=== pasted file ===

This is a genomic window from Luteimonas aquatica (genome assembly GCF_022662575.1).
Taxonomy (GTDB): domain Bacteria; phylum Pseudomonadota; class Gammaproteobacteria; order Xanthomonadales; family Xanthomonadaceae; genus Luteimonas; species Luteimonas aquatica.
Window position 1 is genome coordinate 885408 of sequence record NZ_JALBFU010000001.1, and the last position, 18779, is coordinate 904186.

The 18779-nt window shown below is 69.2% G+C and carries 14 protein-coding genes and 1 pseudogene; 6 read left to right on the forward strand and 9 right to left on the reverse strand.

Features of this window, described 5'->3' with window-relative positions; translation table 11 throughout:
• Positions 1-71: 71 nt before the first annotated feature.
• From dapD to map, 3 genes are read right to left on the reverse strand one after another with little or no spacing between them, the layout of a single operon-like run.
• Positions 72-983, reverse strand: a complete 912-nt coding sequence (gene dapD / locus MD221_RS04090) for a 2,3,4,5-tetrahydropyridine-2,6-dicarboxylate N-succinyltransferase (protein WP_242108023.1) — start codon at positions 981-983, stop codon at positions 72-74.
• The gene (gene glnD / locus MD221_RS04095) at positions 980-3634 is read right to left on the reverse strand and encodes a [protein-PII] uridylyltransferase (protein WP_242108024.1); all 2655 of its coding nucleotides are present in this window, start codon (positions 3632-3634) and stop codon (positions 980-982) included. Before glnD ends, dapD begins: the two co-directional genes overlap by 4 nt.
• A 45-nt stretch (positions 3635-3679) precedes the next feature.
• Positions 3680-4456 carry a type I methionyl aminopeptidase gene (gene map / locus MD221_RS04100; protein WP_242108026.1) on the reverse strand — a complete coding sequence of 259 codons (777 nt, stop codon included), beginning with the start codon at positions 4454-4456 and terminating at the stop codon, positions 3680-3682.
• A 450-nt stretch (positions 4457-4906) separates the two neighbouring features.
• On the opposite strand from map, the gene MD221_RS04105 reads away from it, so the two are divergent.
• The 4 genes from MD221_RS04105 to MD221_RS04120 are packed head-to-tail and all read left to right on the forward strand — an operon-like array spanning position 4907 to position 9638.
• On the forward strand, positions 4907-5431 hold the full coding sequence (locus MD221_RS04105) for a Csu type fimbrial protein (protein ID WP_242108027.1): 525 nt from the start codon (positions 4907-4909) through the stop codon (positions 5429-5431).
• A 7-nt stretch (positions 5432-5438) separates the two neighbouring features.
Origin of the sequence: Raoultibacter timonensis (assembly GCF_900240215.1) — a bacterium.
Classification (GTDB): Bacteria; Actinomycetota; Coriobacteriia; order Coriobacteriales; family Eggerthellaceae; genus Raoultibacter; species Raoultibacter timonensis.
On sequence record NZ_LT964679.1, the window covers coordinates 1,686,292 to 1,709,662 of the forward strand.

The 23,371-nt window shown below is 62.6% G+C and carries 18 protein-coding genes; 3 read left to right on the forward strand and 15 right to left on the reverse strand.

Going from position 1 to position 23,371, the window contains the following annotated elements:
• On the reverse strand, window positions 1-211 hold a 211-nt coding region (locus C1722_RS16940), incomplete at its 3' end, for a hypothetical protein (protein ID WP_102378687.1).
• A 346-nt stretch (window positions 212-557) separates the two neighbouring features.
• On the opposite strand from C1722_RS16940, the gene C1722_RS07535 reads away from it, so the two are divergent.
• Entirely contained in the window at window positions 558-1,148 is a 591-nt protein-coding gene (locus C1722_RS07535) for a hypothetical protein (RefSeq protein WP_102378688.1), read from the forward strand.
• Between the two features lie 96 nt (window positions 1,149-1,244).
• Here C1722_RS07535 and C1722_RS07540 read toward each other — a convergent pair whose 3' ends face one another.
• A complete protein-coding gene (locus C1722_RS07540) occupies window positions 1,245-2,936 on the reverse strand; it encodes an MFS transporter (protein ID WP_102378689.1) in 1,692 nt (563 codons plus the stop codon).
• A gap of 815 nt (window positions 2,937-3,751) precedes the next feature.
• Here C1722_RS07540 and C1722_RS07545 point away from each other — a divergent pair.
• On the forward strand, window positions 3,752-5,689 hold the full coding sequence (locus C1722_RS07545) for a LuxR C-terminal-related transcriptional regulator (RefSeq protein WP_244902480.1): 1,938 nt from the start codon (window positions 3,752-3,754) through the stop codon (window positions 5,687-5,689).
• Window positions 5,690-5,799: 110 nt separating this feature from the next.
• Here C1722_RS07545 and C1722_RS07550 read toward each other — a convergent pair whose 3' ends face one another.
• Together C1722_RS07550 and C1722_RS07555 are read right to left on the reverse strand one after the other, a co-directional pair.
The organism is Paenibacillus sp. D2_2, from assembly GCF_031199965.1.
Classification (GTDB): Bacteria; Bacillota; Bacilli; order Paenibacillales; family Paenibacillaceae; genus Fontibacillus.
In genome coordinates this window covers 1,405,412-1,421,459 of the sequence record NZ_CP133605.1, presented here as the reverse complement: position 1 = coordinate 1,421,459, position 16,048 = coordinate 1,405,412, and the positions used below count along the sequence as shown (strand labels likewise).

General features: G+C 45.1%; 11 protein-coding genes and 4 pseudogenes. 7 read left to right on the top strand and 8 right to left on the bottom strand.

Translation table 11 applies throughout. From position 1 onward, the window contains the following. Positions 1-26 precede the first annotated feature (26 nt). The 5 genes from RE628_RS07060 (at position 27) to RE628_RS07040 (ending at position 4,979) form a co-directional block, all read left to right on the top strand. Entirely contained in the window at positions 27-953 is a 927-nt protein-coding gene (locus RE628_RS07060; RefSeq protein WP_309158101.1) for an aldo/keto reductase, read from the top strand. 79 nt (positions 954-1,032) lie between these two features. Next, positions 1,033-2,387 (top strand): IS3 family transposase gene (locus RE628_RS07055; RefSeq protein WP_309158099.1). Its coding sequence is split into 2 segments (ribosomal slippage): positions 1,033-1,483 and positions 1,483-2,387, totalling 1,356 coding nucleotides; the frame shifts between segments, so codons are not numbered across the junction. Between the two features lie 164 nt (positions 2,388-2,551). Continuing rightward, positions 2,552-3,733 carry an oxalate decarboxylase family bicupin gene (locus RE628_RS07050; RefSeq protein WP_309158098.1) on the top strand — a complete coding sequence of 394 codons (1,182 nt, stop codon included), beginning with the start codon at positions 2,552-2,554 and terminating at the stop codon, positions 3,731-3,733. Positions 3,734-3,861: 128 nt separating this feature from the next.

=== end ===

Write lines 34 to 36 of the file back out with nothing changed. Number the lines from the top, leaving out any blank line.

• Together C1722_RS07550 and C1722_RS07555 are read right to left on the reverse strand one after the other, a co-directional pair.
The organism is Paenibacillus sp. D2_2, from assembly GCF_031199965.1.
Classification (GTDB): Bacteria; Bacillota; Bacilli; order Paenibacillales; family Paenibacillaceae; genus Fontibacillus.